A group of scientists has landed off the coast of Australia the deepest fish ever caught.
The team reeled in two unknown and possibly as yet undiscovered species of snails from a depth of 6,177 m, about 370 kilometers off the coast of Perth.
This was part of a study by the recently established Minder Deepwater Research Center and the University of Western Australia (UWA).
Following the adage, “If it doesn’t break, don’t fix it,” the team used a trap from a local bait store to win a prize – attached to a $ 100,000 deep-sea monitoring device.
The device also provides video and other data from the ocean floor, giving scientists a rare window into the unknown world.
Marine scientist and UWA researcher Todd Bond said he was surprised to find that after the first deployment on the ocean floor, they caught not one but two fish.
“It was the very first scientific deployment using this gear, and we just accidentally caught two fish, which was very, very cool,” Dr. Bond said.
Snails are found all over the world and have the greatest depth among fish. They exist from the surface to the Mariana Trench, the deepest place on earth, just over 8,000 m.
They have a different type of flesh than other fish, which makes them gelatinous and tender when brought to a higher surface temperature.
“It’s really important that when they go on deck, we work very carefully with them to keep them looking, so we put them in ethanol and then put them in the fridge to keep them cool,” Dr. Bond said. .
The purpose of the trip was the deepest place near mainland Australia – the Diamond Fault Zone.
“We headed there to document the biology, geology and chemistry of water, essentially to understand the deep sea,” Dr. Bond said.
The team uses steel weights to load their surveillance devices, which are about a meter in size, to the bottom of the ocean.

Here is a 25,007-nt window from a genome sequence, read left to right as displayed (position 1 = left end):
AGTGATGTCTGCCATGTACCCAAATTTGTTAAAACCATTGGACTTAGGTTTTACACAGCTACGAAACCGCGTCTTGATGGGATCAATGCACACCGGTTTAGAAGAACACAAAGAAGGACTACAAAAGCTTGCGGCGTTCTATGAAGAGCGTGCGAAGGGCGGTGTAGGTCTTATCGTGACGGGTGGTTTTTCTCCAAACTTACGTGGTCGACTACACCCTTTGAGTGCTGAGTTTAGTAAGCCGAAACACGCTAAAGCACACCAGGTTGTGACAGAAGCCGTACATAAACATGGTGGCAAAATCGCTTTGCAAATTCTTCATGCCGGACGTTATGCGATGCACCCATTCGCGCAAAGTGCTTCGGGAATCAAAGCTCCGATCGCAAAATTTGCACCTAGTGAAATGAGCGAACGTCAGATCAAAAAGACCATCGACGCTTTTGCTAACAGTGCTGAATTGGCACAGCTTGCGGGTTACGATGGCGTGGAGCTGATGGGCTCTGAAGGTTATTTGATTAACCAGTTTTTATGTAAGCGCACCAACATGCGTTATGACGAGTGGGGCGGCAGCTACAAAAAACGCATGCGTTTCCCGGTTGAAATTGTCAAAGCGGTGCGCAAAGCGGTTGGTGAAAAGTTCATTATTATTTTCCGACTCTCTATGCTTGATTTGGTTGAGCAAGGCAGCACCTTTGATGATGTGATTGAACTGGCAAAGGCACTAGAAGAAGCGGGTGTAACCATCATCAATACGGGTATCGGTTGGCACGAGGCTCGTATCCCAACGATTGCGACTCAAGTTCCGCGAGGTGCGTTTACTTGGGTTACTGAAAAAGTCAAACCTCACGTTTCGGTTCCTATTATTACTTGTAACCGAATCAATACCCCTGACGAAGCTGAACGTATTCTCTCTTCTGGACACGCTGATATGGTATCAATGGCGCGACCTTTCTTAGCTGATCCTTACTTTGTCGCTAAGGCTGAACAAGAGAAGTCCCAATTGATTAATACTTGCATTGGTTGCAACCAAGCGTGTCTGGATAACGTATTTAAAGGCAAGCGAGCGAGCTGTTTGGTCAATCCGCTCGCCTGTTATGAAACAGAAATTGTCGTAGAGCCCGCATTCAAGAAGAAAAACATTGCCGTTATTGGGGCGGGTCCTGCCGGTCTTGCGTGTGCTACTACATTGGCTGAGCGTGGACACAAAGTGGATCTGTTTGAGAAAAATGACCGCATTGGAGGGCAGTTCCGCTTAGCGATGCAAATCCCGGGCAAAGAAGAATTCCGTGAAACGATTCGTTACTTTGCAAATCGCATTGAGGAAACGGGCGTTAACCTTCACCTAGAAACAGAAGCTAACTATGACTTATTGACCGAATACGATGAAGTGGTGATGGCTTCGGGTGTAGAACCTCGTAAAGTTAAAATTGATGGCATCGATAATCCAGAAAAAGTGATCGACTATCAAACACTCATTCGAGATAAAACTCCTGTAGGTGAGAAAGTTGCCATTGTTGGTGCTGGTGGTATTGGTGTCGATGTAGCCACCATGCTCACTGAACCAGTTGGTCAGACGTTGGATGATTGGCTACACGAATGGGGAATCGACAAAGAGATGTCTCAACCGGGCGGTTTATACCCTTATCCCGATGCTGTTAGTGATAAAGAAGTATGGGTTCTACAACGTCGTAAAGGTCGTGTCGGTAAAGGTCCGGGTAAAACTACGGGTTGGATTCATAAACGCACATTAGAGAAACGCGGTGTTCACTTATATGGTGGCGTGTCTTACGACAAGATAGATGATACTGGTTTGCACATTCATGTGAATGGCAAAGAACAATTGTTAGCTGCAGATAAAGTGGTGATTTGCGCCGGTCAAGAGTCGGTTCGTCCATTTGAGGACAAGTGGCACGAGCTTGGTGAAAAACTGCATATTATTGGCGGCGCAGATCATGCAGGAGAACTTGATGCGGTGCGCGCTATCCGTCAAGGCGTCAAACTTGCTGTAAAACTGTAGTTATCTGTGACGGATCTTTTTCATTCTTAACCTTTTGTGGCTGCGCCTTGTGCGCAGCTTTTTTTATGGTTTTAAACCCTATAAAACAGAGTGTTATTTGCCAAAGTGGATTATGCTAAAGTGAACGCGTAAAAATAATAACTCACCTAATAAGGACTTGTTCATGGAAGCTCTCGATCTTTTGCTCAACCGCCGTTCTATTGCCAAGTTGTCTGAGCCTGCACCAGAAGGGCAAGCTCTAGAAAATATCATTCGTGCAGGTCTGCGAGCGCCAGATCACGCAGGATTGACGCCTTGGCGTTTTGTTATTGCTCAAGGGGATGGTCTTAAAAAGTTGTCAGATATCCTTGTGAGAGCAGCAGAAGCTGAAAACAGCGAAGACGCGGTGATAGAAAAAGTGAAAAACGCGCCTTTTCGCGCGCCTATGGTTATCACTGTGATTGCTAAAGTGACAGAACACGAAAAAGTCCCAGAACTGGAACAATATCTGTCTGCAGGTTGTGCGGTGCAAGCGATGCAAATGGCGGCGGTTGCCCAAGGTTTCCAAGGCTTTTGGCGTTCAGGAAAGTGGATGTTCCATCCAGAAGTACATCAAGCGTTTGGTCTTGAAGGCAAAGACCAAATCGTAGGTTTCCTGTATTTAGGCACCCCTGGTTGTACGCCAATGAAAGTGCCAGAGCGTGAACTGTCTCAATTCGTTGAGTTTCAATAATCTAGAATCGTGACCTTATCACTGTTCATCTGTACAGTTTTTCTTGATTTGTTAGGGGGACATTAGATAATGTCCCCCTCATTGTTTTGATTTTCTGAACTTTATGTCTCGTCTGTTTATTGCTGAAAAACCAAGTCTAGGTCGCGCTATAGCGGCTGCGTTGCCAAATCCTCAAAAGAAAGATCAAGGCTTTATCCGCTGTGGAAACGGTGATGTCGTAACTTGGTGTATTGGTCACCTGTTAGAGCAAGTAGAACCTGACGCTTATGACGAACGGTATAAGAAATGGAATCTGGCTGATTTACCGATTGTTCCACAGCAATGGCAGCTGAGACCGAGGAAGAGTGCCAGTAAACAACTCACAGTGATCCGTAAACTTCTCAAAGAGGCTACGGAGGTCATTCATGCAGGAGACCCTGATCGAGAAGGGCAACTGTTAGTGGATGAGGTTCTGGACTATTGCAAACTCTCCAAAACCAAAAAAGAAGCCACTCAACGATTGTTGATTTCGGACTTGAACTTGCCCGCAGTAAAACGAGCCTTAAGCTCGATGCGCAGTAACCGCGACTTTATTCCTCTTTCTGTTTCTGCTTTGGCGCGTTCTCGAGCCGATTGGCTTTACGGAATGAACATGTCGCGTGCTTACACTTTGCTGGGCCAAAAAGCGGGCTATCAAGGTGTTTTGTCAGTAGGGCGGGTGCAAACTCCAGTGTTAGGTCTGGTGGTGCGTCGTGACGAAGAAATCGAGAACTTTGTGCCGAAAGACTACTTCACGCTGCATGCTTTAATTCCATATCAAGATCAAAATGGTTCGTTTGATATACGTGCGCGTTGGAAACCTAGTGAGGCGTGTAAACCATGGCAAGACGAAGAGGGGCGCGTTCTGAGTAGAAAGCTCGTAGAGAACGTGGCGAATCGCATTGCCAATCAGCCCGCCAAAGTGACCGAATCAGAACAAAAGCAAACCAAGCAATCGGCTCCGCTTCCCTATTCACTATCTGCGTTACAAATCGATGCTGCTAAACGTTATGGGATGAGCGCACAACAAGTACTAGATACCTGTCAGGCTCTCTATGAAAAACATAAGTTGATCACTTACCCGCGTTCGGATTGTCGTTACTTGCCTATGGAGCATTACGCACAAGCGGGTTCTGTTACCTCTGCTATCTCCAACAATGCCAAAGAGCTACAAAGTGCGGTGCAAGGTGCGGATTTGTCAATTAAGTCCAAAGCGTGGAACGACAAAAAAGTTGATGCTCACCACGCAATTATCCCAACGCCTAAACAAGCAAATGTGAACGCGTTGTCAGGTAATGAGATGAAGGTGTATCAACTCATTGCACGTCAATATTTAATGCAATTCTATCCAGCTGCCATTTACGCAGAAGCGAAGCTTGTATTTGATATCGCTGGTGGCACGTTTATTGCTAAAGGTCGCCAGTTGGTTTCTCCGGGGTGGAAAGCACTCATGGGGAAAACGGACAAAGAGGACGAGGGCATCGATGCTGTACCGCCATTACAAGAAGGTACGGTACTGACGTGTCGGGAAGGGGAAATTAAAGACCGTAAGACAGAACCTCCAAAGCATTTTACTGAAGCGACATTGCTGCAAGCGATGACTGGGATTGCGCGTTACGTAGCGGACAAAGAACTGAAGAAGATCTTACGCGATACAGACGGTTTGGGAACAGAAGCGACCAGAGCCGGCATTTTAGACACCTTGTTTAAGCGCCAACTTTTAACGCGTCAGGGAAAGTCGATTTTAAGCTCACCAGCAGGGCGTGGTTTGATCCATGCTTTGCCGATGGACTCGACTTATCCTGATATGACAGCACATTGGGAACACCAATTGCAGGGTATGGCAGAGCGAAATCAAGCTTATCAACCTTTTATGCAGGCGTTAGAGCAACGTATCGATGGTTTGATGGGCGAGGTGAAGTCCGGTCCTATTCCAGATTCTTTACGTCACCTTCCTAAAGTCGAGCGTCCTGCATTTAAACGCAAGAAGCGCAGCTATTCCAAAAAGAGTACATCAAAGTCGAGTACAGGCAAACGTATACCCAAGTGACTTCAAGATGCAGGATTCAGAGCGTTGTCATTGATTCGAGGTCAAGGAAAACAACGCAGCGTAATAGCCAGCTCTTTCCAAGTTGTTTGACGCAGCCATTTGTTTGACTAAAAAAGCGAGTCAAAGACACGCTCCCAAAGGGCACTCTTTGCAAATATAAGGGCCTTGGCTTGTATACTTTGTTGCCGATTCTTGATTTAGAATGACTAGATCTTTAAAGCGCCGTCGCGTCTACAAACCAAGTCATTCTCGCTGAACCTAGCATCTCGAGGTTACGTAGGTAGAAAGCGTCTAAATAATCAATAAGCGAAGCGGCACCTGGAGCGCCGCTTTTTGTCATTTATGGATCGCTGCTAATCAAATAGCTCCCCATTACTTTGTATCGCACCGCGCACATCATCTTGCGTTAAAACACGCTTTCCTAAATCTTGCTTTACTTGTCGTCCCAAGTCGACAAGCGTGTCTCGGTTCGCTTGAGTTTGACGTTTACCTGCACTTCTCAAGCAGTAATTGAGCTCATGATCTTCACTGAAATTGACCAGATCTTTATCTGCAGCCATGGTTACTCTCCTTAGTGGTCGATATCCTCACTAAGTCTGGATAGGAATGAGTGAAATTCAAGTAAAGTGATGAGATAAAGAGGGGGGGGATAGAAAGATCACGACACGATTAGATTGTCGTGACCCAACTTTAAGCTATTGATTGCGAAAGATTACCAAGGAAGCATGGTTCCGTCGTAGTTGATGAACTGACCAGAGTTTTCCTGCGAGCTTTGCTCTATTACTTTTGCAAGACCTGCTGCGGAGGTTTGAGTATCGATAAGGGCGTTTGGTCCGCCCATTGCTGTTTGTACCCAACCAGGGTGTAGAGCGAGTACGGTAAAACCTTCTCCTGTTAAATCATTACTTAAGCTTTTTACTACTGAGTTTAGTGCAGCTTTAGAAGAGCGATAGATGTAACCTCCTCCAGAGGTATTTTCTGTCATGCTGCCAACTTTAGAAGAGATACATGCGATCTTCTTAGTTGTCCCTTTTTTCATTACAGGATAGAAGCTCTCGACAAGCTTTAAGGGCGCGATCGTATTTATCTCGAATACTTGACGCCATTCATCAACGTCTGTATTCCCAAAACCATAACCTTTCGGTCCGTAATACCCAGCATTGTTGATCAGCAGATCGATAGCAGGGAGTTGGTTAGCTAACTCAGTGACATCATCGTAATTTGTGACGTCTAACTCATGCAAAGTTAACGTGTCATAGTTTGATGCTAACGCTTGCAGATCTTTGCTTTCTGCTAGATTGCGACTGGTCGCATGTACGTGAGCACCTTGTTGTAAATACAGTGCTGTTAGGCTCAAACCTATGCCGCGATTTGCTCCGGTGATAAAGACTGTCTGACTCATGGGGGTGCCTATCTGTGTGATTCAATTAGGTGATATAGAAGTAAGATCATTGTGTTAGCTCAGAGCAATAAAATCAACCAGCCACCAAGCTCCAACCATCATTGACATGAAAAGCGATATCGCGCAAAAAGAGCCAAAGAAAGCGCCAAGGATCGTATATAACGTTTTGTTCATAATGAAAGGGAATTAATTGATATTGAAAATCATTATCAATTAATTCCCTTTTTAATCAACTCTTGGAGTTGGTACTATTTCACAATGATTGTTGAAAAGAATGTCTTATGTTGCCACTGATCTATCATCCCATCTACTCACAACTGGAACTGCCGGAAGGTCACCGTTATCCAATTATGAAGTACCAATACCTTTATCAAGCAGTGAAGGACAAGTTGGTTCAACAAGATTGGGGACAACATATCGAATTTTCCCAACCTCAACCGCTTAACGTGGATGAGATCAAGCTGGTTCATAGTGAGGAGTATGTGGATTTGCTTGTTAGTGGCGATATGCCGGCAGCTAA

Attached is one trap for fish and another for crustaceans living on the ocean floor called amphipods.
“We are deploying this system from a ship, it sinks to the bottom of the ocean and stays there for about eight hours,” Dr. Bond said.
“When we’re ready to tell him to come home, we send an acoustic ping, which basically tells him to drop the weights, and then he pops up to the surface where we lift him.”
A large amount of data collected by the team will be studied and compared with other indications and species around the world.
“We have current, conductivity and temperature sensors, and in this part of the world, really incredible things are happening in terms of flow,” Dr. Bond said.
“So we have a pretty multidisciplinary team that looks at all aspects of this journey and the things we’ve put together.”
Dr. Bond explained that one of the things he was very interested in exploring was the relationship between amphipods in different areas of extreme depth around the world.
“Obviously, describing fish and having new species, as well as understanding the rich diversity of animals we find in the deep seas of Australia that have never been explored before, is very cool and very interesting,” he said.
“But connecting and putting it in a global context is the most exciting and will put this center and this part of the world at stake in terms of deep science.”